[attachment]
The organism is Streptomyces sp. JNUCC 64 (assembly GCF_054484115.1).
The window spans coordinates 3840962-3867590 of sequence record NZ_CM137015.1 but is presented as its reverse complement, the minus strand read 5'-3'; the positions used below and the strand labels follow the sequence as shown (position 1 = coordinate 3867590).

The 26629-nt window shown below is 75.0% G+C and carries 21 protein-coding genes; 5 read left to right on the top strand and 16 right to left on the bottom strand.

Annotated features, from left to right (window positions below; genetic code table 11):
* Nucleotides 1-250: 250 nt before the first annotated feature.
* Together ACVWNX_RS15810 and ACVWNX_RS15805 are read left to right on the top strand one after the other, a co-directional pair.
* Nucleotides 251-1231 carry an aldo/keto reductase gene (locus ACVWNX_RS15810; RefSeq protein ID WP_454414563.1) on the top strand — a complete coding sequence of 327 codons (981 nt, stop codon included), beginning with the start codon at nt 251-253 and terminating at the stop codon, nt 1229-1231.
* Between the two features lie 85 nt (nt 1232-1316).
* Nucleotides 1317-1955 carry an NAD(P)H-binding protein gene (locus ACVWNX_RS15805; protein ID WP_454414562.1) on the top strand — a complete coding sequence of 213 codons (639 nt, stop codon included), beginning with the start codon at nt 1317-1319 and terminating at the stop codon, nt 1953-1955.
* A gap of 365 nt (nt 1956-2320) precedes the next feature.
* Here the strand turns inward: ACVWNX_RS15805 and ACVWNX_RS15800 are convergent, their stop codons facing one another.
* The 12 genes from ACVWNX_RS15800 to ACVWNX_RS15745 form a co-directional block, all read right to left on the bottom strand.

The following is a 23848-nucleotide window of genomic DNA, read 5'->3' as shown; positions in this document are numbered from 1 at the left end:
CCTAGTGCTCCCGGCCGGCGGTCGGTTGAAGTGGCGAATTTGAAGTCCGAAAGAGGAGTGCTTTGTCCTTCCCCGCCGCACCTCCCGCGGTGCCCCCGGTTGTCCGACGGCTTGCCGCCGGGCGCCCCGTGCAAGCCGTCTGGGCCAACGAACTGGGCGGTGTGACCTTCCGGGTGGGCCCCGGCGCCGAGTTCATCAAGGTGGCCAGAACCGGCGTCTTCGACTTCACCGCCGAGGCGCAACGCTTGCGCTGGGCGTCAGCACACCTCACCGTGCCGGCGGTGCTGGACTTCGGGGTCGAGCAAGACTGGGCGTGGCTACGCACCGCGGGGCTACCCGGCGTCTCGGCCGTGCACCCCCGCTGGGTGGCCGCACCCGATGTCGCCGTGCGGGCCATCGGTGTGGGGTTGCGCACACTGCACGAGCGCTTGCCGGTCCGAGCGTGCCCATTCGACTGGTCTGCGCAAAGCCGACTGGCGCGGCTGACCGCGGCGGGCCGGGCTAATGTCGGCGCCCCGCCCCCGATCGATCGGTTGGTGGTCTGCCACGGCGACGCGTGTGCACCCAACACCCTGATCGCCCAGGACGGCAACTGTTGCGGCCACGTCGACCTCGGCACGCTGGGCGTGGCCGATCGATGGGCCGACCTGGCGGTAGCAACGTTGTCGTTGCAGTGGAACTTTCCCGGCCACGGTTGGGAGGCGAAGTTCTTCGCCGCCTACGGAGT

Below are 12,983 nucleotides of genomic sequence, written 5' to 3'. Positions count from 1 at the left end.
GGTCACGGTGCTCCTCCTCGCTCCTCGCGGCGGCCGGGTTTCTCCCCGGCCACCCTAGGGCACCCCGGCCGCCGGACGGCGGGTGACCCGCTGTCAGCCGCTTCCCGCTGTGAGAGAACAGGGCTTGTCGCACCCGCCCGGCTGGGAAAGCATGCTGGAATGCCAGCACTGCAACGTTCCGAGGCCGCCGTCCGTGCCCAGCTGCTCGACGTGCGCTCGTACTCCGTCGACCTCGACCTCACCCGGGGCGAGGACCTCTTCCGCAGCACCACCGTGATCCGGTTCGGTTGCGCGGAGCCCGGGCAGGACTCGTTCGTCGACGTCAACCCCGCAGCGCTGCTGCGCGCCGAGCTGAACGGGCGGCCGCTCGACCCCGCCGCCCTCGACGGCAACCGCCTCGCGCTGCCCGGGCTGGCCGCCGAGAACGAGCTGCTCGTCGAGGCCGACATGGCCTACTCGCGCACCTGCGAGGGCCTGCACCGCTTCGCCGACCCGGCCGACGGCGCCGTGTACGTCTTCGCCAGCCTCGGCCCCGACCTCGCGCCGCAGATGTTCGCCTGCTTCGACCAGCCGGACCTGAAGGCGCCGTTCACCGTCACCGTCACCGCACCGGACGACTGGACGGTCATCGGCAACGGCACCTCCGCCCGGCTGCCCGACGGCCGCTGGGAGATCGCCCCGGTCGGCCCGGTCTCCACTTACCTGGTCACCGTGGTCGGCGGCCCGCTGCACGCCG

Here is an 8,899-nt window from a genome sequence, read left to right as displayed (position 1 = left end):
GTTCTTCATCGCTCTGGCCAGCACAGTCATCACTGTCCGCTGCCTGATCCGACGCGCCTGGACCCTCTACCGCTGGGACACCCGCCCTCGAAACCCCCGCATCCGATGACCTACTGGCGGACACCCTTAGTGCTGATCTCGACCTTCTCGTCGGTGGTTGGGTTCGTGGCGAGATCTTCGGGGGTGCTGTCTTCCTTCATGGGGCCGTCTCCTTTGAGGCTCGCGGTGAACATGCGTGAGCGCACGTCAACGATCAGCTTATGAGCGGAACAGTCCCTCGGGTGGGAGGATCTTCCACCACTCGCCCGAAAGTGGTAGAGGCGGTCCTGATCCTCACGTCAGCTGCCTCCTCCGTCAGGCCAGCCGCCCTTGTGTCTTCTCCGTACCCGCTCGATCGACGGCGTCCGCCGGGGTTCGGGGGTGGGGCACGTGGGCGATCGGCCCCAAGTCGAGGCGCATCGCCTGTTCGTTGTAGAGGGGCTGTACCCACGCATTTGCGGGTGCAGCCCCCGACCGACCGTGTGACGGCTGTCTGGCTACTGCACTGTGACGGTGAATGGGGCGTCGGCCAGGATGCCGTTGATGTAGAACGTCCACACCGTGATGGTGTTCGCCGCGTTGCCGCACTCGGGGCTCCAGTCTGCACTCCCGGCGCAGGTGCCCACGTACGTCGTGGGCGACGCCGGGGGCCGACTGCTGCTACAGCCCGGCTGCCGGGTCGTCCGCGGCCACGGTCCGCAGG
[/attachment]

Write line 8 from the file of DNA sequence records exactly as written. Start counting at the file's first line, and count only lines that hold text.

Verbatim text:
* Between the two features lie 85 nt (nt 1232-1316).